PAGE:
Comic Sans — obviously Red Skelton, the comedian. He had a relatively loose style of broad humor and would, now and then, lapse into questionable taste. It’s odd how quickly his name came up. I don’t know who his modern heir would be. Somehow, I think the old vaudeville connection that so many old comedians used to have is reflected in this font.
This is a fun article, and you are in good company. Dickens often linked typefaces and writing styles with people’s characteristics. From Great Expectations:
“The shape of the letters on my father’s, gave me an odd idea that he was a square, stout, dark man, with curly black hair. From the character and turn of the inscription, ‘ALSO GEORGIANA, WIFE OF THE ABOVE’, I drew a childish conclusion that my mother was freckled and sickly. To five little stone lozenges, each about a foot and a half long, which were arranged in a neat row beside their grave, and were sacred to the memory of five little brothers of mine… I am indebted for a belief I religiously entertained that they had all been born on their backs with their hands in their trouser-pockets, and had never taken them out in this state of existence.”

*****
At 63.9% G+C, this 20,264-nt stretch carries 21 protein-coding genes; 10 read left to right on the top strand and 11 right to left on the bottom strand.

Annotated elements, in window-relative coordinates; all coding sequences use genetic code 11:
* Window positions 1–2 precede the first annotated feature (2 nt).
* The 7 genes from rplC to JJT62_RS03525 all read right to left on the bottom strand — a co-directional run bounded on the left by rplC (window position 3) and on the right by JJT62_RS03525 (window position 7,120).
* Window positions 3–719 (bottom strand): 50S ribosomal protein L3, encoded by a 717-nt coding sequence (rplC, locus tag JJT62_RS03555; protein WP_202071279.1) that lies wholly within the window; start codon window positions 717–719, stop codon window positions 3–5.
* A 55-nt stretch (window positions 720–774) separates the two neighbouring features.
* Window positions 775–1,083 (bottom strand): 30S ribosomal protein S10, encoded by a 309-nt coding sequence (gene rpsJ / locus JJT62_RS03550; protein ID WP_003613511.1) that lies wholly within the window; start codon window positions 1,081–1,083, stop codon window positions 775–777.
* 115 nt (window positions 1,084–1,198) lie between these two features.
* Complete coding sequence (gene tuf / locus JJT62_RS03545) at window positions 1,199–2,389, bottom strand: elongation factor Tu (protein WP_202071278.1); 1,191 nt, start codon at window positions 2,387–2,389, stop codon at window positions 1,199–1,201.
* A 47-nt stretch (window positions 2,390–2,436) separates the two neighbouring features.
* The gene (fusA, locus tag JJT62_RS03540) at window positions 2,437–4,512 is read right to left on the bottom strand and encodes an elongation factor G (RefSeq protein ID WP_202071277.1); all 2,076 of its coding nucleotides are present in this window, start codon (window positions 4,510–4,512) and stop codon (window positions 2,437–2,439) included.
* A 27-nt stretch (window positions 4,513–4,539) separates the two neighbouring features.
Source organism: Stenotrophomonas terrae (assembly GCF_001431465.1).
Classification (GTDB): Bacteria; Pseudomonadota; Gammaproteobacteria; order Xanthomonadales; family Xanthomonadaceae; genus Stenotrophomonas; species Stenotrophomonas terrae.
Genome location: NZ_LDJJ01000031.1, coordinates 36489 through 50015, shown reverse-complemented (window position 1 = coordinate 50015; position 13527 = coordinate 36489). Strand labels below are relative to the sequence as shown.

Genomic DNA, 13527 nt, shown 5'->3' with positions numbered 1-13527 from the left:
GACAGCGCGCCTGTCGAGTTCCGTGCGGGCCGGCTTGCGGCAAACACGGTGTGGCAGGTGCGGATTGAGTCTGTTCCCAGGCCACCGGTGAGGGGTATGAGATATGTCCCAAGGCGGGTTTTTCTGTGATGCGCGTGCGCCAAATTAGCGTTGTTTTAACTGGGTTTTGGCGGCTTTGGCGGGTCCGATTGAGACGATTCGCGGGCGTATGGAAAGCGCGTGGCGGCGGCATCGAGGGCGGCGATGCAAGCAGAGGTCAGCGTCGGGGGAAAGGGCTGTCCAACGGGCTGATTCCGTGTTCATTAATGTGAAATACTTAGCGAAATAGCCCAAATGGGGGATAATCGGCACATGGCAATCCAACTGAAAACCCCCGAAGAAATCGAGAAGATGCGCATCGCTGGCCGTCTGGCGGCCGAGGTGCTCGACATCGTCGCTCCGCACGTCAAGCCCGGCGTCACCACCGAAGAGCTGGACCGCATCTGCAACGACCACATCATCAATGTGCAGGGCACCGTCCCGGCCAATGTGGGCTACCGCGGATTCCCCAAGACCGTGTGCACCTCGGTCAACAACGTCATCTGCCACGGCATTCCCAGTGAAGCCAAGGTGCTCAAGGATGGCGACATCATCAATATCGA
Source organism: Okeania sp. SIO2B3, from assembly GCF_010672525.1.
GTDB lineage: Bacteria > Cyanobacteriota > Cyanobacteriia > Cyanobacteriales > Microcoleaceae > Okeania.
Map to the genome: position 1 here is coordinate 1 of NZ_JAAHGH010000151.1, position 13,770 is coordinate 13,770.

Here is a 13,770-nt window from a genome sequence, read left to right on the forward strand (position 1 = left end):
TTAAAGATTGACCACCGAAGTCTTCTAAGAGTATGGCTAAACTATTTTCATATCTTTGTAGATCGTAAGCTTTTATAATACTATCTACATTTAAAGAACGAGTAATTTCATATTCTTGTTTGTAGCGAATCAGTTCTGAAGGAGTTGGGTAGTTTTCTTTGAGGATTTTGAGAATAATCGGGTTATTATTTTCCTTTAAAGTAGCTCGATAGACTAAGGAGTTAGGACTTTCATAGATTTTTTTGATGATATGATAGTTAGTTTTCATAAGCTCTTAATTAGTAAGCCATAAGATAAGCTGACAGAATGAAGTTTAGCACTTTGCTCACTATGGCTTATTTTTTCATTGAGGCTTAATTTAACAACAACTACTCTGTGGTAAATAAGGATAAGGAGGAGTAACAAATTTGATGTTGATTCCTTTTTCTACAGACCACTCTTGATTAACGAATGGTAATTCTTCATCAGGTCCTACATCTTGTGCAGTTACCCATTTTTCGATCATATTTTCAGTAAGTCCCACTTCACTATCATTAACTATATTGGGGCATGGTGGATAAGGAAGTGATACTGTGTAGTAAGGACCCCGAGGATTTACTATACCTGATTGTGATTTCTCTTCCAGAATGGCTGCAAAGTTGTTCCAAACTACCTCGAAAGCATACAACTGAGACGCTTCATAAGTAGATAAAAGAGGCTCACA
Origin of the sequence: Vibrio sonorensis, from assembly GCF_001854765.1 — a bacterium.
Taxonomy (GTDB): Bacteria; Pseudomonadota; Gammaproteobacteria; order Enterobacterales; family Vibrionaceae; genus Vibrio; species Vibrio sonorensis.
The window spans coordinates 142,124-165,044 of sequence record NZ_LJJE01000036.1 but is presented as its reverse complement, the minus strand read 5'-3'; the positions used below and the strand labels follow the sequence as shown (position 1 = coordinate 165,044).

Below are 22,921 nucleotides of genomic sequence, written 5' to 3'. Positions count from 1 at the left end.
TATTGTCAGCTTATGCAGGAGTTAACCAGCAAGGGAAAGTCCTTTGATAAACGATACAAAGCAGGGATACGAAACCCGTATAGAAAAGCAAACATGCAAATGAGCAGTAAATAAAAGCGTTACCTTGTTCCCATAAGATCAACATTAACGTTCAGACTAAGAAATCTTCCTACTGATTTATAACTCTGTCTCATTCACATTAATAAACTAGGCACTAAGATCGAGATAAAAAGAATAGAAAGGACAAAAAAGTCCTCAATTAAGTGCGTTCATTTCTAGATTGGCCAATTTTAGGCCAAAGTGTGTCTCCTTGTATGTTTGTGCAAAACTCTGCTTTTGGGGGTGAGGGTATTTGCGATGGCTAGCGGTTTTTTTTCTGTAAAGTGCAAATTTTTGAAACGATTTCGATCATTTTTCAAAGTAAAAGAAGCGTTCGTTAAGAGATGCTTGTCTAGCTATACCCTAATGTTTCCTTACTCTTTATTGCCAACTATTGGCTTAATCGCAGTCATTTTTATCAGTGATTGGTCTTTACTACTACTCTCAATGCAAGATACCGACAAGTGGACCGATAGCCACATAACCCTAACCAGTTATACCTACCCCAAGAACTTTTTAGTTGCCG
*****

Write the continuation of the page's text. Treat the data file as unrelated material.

or David Copperfield:
“There was one boy — a certain J. Steerforth — who cut his name very deep and very often, who, I conceived, would read it in a rather strong voice, and afterwards pull my hair. There was another boy, one Tommy Traddles, who I dreaded would make game of it, and pretend to be dreadfully frightened of me. There was a third, George Demple, who I fancied would sing it.”